Hood College Department of Chemistry and Physics

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Recent Submissions

Now showing 1 - 6 of 6
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    Gait Analysis of Healthy Subjects in Real-world Environments through Video Input
    (2023-04-28) Attota, Evangeline; Kambic, Robert; Lawrence, Dana; Krishnaswamy, Jennifer; Hood College Chemistry and Physics; Hood College Departmental Honors
    Gait, a person’s way of walking, can be negatively affected by neurological diseases such as Parkinson’s. When attempting to correct defects, it is useful for clinicians to create goals based on normal gait. However, data from the lab compared to data taken outside is hypothesized to create unrealistic targets due to the controlled nature of the lab. Most gait measurements are collected inside the lab because current methods of measuring gait are not convenient outside the lab. This research develops a versatile method of analyzing gait based on deep learning algorithms that require only video input. Using this method, the gait asymmetry in average populations both inside and outside the lab can be measured and compared, with the aim of establishing more relevant clinical goals. We found that in step length and stride time asymmetry, there was higher variance outside the lab compared to inside the lab. Stride time asymmetry also showed a higher average asymmetry outside the lab, though we did not see this in step length asymmetry. Finally, subjects tended to take larger steps inside the lab compared to outside.
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    Thiophene Hydrodesulfurization Catalysis over Transition Metals Supported on Mesoporous Materials
    Wilson, Lindsay; Chakradhar, Ashish; Department of Chemistry and Physics; Hood College Departmental Honors
    Hydrodesulfurization (HDS) is a commonly used industrial process for removing sulfur from fuel. Fuels containing sulfur are treated with hydrogen gas in the presence of a catalyst, producing sulfur-free hydrocarbons for cleaner fuel. In this study, the reactivity of several potential catalysts containing transition metals on mesoporous supports, such as 1% Zn and 10% Zn on SiO_(2 ), 0.5% Ni on SrTiO_(2 ), and 5% Co on CeO_(2 ), toward the hydrodesulfurization of thiophene were studied using a gas-chromatograph based mini flow reactor. Thiophene is used as the probe molecule because it is found in natural petroleum and is simple enough probe molecule to obtain mechanistic molecular-level information. The reactivity of thiophene on commercially available silica supported CoMo catalyst was studied and compared with the results of the catalysts of interest. Two main goals of this study were to identify a catalyst that could produce sulfur free hydrocarbons as or more efficiently than the commercial catalyst. Unfortunately, CoMo had the highest conversion rate with 35%; however, 5% Co on CeO_(2 )was not far behind at 22.3%. The 0.5% Ni on SrTiO_(2 )catalyst had a much lower conversion rate of 6.9%, and neither Zn on SiO_(2 )catalysts were successful in the hydrodesulfurization of thiophene. This research project on hydrodesulfurization will help in the current need for cleaner fuels with a new generation of catalysts with higher reactivity.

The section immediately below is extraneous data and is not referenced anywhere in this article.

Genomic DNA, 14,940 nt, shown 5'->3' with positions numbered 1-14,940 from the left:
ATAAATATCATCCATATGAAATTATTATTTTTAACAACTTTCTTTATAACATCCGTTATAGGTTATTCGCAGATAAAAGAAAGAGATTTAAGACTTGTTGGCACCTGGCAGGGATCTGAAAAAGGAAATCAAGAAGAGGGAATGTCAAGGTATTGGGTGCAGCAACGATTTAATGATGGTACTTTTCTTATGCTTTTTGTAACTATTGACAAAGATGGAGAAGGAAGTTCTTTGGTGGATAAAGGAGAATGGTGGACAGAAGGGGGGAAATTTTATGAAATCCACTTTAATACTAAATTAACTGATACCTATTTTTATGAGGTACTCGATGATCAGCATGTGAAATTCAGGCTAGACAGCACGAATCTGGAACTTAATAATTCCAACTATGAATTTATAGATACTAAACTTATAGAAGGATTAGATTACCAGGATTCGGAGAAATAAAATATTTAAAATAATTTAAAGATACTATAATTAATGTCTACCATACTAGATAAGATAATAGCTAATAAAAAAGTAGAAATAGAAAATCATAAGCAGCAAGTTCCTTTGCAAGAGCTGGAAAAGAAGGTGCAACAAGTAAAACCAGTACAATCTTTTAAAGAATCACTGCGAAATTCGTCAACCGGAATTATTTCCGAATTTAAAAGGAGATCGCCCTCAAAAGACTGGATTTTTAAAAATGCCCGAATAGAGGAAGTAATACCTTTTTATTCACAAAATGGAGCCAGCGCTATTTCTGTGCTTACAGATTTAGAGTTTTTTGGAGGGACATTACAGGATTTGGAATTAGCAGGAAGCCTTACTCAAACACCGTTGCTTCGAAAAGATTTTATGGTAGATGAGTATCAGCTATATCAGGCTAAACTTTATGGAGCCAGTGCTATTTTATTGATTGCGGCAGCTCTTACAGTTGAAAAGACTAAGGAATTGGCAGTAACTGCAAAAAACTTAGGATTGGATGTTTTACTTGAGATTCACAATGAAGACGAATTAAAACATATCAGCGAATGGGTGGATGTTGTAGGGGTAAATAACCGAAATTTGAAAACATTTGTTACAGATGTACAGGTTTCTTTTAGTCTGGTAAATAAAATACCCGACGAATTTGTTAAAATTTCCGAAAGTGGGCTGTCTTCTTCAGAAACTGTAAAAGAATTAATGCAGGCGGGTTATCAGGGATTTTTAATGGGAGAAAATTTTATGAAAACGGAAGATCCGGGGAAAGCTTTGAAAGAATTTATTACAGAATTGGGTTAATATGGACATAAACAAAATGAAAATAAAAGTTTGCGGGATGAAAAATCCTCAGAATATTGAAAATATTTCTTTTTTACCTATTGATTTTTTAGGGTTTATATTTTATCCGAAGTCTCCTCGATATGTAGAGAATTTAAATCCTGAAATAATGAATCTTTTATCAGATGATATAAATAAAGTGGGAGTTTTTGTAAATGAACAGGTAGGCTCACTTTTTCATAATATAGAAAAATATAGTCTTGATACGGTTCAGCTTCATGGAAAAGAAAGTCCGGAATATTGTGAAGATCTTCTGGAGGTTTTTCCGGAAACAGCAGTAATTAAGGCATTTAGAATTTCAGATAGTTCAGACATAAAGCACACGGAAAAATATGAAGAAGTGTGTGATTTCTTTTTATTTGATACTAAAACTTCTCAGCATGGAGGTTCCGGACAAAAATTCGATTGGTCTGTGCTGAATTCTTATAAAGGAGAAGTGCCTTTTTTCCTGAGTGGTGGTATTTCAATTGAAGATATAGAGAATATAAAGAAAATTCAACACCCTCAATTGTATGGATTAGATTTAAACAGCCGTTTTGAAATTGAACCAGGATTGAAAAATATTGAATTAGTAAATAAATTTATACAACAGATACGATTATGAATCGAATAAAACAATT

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    Investigation of the Structure and Function of P-Rex2: Implications for a Molecular Mechanism of PTEN Inhibition
    (2017) Diethrich, Timothy; Ensel, Susan; Hood College Chemistry and Physics; Hood College Departmental Honors